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Faster and simpler algorithms for multicommodity flow and other fractional packing problems
"... This paper considers the problem of designing fast, approximate, combinatorial algorithms for multicommodity flows and other fractional packing problems. We present new faster and much simpler algorithms for these problems. ..."
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Cited by 325 (5 self)
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This paper considers the problem of designing fast, approximate, combinatorial algorithms for multicommodity flows and other fractional packing problems. We present new faster and much simpler algorithms for these problems.
The Complexity of Pure Nash Equilibria
, 2004
"... We investigate from the computational viewpoint multiplayer games that are guaranteed to have pure Nash equilibria. We focus on congestion games, and show that a pure Nash equilibrium can be computed in polynomial time in the symmetric network case, while the problem is PLScomplete in general. ..."
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Cited by 169 (6 self)
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We investigate from the computational viewpoint multiplayer games that are guaranteed to have pure Nash equilibria. We focus on congestion games, and show that a pure Nash equilibrium can be computed in polynomial time in the symmetric network case, while the problem is PLScomplete in general. We discuss implications to nonatomic congestion games, and we explore the scope of the potential function method for proving existence of pure Nash equilibria.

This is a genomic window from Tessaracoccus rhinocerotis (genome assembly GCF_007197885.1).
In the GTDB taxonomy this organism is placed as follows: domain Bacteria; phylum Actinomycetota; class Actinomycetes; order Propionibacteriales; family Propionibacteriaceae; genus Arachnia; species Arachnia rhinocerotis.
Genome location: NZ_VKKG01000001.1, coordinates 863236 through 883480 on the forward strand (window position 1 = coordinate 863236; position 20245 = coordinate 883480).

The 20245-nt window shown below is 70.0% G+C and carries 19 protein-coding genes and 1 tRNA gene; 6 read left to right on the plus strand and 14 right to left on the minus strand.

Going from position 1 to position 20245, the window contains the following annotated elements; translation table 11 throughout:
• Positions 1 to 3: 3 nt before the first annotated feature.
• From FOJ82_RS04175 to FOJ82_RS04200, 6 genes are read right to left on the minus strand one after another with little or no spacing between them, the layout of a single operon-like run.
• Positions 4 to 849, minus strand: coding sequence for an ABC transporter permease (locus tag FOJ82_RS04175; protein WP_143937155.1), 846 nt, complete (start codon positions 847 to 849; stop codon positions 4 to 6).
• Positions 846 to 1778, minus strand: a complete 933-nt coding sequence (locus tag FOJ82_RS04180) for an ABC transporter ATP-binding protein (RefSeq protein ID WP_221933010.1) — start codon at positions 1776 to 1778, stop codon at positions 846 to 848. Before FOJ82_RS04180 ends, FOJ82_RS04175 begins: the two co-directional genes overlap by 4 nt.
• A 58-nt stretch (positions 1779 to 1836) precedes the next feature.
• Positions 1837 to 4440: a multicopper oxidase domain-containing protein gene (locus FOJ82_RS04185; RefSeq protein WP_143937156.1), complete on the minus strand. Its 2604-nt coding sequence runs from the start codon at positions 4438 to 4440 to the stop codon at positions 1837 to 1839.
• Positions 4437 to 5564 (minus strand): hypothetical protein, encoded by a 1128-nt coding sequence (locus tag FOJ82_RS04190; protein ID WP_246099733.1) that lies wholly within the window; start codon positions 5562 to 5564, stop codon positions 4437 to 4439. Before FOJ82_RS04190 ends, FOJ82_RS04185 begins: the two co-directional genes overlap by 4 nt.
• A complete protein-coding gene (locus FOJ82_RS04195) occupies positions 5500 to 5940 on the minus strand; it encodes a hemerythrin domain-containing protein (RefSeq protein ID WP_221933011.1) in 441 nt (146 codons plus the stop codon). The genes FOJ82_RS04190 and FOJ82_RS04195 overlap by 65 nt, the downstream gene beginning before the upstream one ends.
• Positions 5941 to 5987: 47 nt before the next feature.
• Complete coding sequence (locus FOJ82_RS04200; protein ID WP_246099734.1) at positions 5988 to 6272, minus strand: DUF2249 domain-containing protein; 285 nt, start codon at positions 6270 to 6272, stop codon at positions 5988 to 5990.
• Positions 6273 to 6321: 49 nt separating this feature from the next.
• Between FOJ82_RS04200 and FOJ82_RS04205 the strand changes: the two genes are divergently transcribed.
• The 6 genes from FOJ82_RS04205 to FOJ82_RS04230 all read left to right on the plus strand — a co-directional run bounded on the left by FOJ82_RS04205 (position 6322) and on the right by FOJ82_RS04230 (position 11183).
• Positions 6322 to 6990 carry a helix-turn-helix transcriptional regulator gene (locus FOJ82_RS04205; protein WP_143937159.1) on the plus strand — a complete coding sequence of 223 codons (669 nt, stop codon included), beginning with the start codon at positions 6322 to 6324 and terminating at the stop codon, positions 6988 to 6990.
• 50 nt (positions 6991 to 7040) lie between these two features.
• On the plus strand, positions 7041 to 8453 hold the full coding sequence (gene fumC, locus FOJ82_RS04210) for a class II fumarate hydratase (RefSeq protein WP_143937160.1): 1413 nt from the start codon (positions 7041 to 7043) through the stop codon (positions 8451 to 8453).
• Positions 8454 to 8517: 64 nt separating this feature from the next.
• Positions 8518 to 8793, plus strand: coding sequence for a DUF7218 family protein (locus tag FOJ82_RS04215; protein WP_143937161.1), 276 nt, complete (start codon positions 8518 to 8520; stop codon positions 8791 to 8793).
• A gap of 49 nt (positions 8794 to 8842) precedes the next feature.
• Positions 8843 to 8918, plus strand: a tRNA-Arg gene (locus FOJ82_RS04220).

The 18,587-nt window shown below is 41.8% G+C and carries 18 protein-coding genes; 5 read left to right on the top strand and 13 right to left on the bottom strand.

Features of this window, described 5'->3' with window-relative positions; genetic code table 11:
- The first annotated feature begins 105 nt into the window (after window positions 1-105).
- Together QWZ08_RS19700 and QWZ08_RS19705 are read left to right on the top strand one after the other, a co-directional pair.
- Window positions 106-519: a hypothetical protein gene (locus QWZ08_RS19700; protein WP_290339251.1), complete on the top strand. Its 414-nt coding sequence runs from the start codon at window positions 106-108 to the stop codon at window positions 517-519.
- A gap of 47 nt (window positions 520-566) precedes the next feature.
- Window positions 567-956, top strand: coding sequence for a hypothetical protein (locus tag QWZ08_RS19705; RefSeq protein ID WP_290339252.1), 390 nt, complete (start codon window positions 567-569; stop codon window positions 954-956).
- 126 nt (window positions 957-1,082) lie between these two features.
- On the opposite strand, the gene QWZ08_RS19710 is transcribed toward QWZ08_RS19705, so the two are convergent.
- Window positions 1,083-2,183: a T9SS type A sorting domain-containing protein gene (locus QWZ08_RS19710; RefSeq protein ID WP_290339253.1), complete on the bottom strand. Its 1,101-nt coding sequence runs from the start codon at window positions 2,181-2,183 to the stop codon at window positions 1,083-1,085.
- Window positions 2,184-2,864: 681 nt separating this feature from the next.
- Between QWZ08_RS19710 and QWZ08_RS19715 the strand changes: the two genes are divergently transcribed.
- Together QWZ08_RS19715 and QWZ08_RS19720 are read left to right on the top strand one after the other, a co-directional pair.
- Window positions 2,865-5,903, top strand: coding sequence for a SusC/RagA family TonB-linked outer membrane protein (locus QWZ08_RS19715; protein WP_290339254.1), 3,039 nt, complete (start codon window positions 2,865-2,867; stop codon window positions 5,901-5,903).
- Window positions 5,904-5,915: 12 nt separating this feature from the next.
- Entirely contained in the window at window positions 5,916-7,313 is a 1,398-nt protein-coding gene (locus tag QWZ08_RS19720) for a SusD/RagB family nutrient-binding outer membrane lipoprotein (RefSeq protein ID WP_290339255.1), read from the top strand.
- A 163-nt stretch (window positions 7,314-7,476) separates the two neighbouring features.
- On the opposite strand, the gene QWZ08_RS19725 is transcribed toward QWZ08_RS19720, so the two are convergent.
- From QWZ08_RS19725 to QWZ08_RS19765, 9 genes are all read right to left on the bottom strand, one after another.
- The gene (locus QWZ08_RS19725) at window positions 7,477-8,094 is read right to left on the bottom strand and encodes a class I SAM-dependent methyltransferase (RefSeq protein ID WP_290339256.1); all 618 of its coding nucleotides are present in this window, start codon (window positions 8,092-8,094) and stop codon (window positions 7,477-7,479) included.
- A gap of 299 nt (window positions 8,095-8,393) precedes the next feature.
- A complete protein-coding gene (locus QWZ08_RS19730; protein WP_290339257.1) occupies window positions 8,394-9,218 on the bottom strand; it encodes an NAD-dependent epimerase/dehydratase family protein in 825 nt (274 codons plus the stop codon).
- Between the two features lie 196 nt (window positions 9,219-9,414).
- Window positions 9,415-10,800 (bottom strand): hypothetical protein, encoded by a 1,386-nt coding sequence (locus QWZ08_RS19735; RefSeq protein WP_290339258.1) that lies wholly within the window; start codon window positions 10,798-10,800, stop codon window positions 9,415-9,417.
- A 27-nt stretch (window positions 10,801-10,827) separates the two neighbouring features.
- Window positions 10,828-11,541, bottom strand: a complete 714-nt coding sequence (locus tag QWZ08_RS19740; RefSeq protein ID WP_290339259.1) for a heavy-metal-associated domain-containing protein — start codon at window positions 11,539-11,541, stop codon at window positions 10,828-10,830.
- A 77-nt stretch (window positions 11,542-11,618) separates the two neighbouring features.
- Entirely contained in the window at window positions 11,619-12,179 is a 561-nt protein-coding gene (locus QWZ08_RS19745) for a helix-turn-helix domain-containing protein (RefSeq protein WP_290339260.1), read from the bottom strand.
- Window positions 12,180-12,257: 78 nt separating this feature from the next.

Potential Function Methods for Approximately Solving Linear Programming Problems: Theory and Practice
, 2001
"... After several decades of sustained research and testing, linear programming has evolved into a remarkably reliable, accurate and useful tool for handling industrial optimization problems. Yet, large problems arising from several concrete applications routinely defeat the very best linear programming ..."
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Cited by 155 (4 self)
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After several decades of sustained research and testing, linear programming has evolved into a remarkably reliable, accurate and useful tool for handling industrial optimization problems. Yet, large problems arising from several concrete applications routinely defeat the very best linear programming codes, running on the fastest computing hardware. Moreover, this is a trend that may well continue and intensify, as problem sizes escalate and the need for fast algorithms becomes more stringent. Traditionally, the focus in optimization algorithms, and in particular, in algorithms for linear programming, has been to solve problems "to optimality." In concrete implementations, this has always meant the solution ofproblems to some finite accuracy (for example, eight digits). An alternative approach would be to explicitly, and rigorously, trade o# accuracy for speed. One motivating factor is that in many practical applications, quickly obtaining a partially accurate solution is much preferable to obtaining a very accurate solution very slowly. A secondary (and independent) consideration is that the input data in many practical applications has limited accuracy to begin with. During the last ten years, a new body ofresearch has emerged, which seeks to develop provably good approximation algorithms for classes of linear programming problems. This work both has roots in fundamental areas of mathematical programming and is also framed in the context ofthe modern theory ofalgorithms. The result ofthis work has been a family ofalgorithms with solid theoretical foundations and with growing experimental success. In this manuscript we will study these algorithms, starting with some ofthe very earliest examples, and through the latest theoretical and computational developments.